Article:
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An investigation into possible mechanisms involved in the practolol induced oculomucocutaneous syndrome.

Elliott, Graham R. (1984) An investigation into possible mechanisms involved in the practolol induced oculomucocutaneous syndrome. Doctoral thesis, University of Surrey (United Kingdom)..

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Abstract

Experiments aimed at elucidating the identity of antigenic metabolites of practolol, using in vitro generated practolol metabolites and sera from practolol patients, were unsuccessful as none of the sera tested contained measurable concentrations of antimetabolite antibodies. Collaborative experiments with workers who had originally established the technique also failed to detect such antibodies. It was concluded, after follow up studies, that the active sera must have been used up or damaged during the original investigations. Rabbits and guinea-pigs, injected with the protein bound practolol metabolites did not respond by synthesising antimetabolite antibodies. The probable reason for the lack of response was the low concentration of hapten binding (1 metabolite molecule/6 protein molecules). A ratio of at least 10:1 is normally used in such experiments and ratios of greater than 100:1 are not uncommon. Neither in vitro generated metabolites of practolol nor chemical analogues, had any effect on human skin fibroblast growth or collagen synthesis in vitro. In contrast, practolol, propranolol and paracetamol all inhibited these fibroblasts functions in a dose related fashion. Cells from uninvolved skin of a psoriasis patient were more sensitive to the inhibitory actions of the two 3-receptor blocking drugs than fibroblasts obtained from a control volunteer but were less sensitive to paracetamol indicating a variation in the response to 3-receptor blocking drugs and that such changes in sensitivity need not be paralleled by chemically related compounds such as paracetamol. Practolol was not taken up by the fibroblasts to any great extent indieating that its site of action was the plasma membrane. Uptake of leucine was inhibited to the same extent as collagen synthesis suggesting that practolol may interfere with protein synthesis by limiting substrate availability. In vitro morphological studies are consistent with the idea that the three drugs act by different mechanisms although further studies are necessary to confirm this. The following conclusions can be drawn from the experimental findings. - The side effects of practolol are more likely to have been due to the parent molecule than to a metabolite. - The action of practolol is likely to have been an inhibitory, rather than a stimulatory, one. - Susceptible patients have an increased sensitfvity to practolol which could be reflected in the response of fibroblasts from such patients in vitro.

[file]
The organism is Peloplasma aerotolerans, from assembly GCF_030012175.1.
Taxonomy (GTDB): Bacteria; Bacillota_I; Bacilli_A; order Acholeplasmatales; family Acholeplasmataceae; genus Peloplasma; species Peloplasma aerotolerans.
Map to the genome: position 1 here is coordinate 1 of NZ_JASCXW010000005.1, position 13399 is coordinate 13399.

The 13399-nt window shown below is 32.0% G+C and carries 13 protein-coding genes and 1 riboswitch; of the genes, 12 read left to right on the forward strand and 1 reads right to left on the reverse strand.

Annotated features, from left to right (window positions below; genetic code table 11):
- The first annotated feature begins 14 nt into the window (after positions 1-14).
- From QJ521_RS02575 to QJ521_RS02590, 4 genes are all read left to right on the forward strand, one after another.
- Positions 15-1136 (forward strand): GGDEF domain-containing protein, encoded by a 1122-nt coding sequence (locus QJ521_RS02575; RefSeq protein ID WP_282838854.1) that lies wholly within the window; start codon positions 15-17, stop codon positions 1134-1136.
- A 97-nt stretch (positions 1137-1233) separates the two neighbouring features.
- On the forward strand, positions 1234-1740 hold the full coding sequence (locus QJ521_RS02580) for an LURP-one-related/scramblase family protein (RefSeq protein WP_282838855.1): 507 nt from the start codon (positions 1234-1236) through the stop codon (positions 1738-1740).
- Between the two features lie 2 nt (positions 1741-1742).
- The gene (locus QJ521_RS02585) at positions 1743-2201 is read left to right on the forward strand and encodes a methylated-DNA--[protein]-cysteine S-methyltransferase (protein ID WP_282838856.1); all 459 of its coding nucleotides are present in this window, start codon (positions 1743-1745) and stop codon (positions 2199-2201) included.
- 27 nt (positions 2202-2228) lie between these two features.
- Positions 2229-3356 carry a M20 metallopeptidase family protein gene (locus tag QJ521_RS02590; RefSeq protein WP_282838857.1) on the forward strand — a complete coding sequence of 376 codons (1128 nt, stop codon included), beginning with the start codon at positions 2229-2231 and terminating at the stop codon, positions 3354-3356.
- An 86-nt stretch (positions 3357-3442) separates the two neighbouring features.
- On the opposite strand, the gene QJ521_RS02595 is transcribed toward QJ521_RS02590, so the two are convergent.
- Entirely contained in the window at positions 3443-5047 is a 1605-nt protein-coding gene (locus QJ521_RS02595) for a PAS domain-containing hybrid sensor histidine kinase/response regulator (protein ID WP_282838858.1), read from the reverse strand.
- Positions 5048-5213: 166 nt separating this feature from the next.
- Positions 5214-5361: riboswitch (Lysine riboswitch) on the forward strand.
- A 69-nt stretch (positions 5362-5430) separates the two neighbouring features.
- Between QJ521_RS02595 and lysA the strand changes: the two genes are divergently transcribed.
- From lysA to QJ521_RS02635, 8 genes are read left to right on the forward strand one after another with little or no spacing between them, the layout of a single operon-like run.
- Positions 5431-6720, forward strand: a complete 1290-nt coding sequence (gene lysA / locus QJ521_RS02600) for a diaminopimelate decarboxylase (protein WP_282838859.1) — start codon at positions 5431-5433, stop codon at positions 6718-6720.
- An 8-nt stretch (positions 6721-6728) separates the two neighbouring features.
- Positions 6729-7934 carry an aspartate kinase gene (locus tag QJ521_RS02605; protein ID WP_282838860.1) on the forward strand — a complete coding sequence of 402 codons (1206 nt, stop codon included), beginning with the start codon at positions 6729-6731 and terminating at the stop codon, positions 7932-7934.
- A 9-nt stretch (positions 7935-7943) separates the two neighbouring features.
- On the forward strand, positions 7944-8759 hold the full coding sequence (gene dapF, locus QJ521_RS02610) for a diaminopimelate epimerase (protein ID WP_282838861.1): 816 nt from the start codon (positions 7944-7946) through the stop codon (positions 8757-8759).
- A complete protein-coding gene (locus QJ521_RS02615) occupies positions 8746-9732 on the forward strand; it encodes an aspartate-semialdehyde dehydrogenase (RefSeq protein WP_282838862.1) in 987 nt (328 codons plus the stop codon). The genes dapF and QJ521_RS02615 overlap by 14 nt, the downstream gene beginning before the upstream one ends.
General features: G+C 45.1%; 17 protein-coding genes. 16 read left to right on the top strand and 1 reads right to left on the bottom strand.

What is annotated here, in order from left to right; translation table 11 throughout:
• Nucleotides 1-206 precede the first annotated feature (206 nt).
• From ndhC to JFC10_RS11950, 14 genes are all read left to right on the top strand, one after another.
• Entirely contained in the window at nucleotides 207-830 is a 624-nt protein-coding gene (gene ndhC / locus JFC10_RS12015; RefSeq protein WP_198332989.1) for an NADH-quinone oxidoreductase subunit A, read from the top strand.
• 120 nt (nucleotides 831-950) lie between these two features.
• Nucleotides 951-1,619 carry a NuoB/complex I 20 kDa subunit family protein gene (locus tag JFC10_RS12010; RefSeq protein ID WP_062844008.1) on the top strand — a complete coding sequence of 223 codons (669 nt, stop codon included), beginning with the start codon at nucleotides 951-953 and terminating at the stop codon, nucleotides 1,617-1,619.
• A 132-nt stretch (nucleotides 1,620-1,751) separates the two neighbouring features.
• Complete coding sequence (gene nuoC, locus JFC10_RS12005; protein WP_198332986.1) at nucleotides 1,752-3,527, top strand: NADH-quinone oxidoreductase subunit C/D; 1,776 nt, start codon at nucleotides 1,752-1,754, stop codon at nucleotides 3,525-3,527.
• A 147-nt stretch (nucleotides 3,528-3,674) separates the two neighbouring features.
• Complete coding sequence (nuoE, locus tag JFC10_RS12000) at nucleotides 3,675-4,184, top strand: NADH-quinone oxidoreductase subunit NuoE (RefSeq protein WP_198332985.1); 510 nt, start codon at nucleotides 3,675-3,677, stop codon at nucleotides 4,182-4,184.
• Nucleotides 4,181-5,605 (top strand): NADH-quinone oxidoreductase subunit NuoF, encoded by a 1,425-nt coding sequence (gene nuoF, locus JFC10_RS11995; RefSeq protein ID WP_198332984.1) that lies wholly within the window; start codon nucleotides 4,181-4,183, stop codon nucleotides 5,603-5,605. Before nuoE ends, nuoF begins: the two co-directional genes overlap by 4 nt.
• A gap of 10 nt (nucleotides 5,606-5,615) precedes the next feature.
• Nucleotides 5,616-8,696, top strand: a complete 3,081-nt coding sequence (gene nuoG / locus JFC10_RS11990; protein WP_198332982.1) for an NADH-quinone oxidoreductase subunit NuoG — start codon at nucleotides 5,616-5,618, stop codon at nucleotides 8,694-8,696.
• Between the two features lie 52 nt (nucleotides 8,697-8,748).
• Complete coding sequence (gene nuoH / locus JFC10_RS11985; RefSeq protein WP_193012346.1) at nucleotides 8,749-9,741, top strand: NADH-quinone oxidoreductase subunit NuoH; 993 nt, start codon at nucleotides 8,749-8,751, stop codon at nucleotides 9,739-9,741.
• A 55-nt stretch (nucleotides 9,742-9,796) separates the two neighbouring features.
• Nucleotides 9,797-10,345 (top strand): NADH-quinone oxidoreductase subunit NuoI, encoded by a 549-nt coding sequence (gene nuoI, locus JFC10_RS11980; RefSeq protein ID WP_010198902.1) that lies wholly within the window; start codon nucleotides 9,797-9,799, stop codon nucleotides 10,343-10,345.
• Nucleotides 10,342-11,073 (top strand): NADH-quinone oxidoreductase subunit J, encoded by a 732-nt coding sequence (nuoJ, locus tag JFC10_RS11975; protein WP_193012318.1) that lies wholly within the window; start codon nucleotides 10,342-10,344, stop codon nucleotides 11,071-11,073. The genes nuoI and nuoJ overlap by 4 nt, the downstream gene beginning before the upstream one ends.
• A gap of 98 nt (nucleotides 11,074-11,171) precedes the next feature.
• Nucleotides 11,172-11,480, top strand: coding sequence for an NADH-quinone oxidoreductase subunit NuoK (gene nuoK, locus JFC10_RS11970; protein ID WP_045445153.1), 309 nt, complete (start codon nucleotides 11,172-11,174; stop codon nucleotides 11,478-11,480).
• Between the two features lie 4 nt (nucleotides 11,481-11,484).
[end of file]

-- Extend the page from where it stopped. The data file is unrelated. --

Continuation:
Item Type: Thesis (Doctoral)
Divisions : Theses
Authors :
NameEmailORCID
Elliott, Graham R.
Date : 1984
Contributors :
ContributionNameEmailORCID
http://www.loc.gov/loc.terms/relators/THS
Additional Information : Thesis (Ph.D.)--University of Surrey (United Kingdom), 1984.
Depositing User : EPrints Services
Date Deposited : 22 Jun 2018 13:01
Last Modified : 06 Nov 2018 16:52
URI: http://epubs.surrey.ac.uk/id/eprint/847407

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